Calanchiole Shear Zone

In the northwestern portion of the Calamita peninsula, the Calanchiole shear zone is completely exposed at the Calanchiole beach. Based on the proportion of dynamically recrystallized grains in the bulk rock (Sibson, 1977), differently strained calcite marbles, ranging from protolith (<10%) to protomylonite (10%–50%) and mylonite (50%–90%), can be recognized.

Protolith

Outside the shear zone (Figs. 4A and 5A), the calcite marble protolith is represented by massive gray carbonate hornfels including centimeter- to decimeter-thick, diopside-bearing calc-silicate layers, which define a macroscopic foliation (Fig. 5B).

The microstructure of the marble protolith consists of an equigranular and coarse-grained calcite aggregate, which includes minor amounts of dolomite, diopside, tremolite, and quartz (Fig. 6A). The calcite grain size varies between 300 μm and 2.5 mm with an average aspect ratio (i.e., short/long axis) of 0.86 (Fig. 7A). The long axes of the grains are preferentially oriented subparallel and at high angle to the main foliation, whereas conjugate grain boundaries oriented at an angle of 35° to the main directions of the grain long axes can be observed (Fig. 7A). Generally, grain boundaries are more irregular, being sutured and serrated. Optical strain features such as undulose extinction and deformation bands and a high twin lamellae density characterize calcite grains (Fig. 6A). In the interior of grains, two twin sets can be observed, though, in many cases, a dominating single set of twins occurs. In these cases, the dominant twin set is oriented approximately parallel or at a low angle (10°–25°) clockwise and anticlockwise with respect to the grain long axes (Fig. 6A). Generally, the twins are straight or slightly bent and become narrower toward grain boundaries or have lensoid shape. In some cases, twins showing a sigmoidal pattern can be observed. Small grains (10–80 μm) occur at a few places along the grain boundaries and the thick twins of the coarse grains. These small grains, which show sharp extinction and no twins, are more than 70% of the total number of grains but occupy only 2%–3% of the total area (Fig. 7A). Coexisting diopside + tremolite + quartz + calcite associations can be observed in the calc-silicate layers. In many cases, the extent of metasomatic alteration and weathering in these layers precludes accurate microstructural observations; nevertheless, where observable, the high-grade mineral assemblages consist of elongated polygonal crystals with straight grain boundaries.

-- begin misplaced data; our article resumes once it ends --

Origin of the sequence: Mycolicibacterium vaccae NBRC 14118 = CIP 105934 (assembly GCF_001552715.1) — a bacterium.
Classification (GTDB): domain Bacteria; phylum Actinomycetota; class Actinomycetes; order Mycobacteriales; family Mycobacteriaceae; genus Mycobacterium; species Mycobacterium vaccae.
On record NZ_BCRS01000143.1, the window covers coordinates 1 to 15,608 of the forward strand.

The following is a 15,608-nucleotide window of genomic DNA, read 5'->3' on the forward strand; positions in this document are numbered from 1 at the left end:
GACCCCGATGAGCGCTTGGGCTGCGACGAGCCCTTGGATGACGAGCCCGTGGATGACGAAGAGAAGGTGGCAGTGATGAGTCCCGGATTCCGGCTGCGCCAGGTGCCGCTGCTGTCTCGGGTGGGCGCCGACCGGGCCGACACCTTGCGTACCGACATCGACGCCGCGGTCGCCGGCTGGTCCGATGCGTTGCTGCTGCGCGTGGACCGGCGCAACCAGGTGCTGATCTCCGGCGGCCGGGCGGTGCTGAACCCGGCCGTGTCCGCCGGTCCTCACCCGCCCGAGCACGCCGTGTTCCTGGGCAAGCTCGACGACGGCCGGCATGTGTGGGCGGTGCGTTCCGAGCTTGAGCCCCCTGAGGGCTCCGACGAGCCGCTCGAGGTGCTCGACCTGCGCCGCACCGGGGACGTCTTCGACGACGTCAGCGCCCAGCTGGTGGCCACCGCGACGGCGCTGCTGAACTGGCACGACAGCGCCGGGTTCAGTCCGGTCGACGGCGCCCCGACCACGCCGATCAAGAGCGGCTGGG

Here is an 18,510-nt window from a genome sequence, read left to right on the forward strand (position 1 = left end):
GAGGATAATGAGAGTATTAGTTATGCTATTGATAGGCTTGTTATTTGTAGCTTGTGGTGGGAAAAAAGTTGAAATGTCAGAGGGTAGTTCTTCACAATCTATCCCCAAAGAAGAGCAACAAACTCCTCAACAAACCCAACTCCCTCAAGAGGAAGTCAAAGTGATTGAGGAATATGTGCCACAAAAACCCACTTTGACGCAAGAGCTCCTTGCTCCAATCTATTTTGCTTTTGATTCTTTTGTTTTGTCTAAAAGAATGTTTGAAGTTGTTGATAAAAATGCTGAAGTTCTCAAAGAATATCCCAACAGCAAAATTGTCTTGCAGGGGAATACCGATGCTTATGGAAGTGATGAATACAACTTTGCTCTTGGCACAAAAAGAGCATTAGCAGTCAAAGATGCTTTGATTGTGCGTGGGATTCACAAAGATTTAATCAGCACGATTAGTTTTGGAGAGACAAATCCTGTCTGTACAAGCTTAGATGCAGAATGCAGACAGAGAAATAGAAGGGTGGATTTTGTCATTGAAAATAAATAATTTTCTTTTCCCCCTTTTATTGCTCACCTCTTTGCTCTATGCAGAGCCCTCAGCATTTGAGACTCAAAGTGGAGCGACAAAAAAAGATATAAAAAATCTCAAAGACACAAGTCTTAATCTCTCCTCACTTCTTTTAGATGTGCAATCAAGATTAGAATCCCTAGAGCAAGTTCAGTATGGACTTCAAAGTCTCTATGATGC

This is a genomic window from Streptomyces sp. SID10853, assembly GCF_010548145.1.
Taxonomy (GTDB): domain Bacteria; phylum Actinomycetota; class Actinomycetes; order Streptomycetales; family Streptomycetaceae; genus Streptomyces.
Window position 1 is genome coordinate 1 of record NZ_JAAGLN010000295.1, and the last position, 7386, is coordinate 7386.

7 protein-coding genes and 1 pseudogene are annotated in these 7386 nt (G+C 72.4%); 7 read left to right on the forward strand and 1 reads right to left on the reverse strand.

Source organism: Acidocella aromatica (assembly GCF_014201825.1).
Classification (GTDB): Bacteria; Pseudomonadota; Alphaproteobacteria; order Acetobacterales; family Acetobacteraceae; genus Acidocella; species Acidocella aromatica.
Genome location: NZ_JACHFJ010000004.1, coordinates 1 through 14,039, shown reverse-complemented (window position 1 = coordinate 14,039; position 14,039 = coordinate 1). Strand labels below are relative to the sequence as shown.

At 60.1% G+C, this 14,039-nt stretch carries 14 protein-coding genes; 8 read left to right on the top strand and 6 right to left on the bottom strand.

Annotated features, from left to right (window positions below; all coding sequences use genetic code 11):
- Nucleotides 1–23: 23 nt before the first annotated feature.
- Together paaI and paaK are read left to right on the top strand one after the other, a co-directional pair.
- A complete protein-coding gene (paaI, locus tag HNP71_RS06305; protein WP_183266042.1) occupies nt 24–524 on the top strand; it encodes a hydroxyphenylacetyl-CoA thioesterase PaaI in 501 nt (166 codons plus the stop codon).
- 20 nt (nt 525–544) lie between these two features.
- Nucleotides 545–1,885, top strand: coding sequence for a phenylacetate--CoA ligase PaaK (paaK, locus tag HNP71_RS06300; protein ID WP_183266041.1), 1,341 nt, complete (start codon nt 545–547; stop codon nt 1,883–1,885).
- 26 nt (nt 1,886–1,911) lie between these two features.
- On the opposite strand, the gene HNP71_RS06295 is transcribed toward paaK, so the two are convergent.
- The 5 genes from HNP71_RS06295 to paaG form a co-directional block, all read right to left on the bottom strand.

Protomylonite

Approaching the lower shear zone boundary (Fig. 4A), a progressive grain-size reduction characterizes protomylonitic microstructures. In these microstructures, large calcite porphyroclasts surrounded by fine-grained recrystallized grains define distinct core-mantle microstructures (Fig. 6B). The calcite porphyroclasts show a broad grain-size distribution ranging from diameters of 180 μm to 1.25 mm and are characterized by an average aspect ratio of 0.67 (Fig. 7B). The grain long axes, which are between 190 μm and 2.0 mm in length, are preferentially anticlockwise oriented with respect to the main foliation at an angle of 10°–30°. Some porphyroclasts with a long axis oriented at a high angle with respect to the main foliation also exist (Fig. 7B). Generally, porphyroclasts show strong undulose extinction, deformation bands, and subgrains (20–40 μm in size) along the grain boundaries (Fig. 6B). Sets of thick twins curved or lensoid in shape are common, tapering toward the grain boundaries. Moreover, twin sets oriented at a high angle to the main foliation contain secondary thin twins or show irregular sutured boundaries. Typically, in the interior of extremely elongated porphyroclasts (aspect ratio <0.2) oriented at a low angle to the main foliation, a well-developed single set of twins parallel to the grain long axis can be observed (Fig. 6C).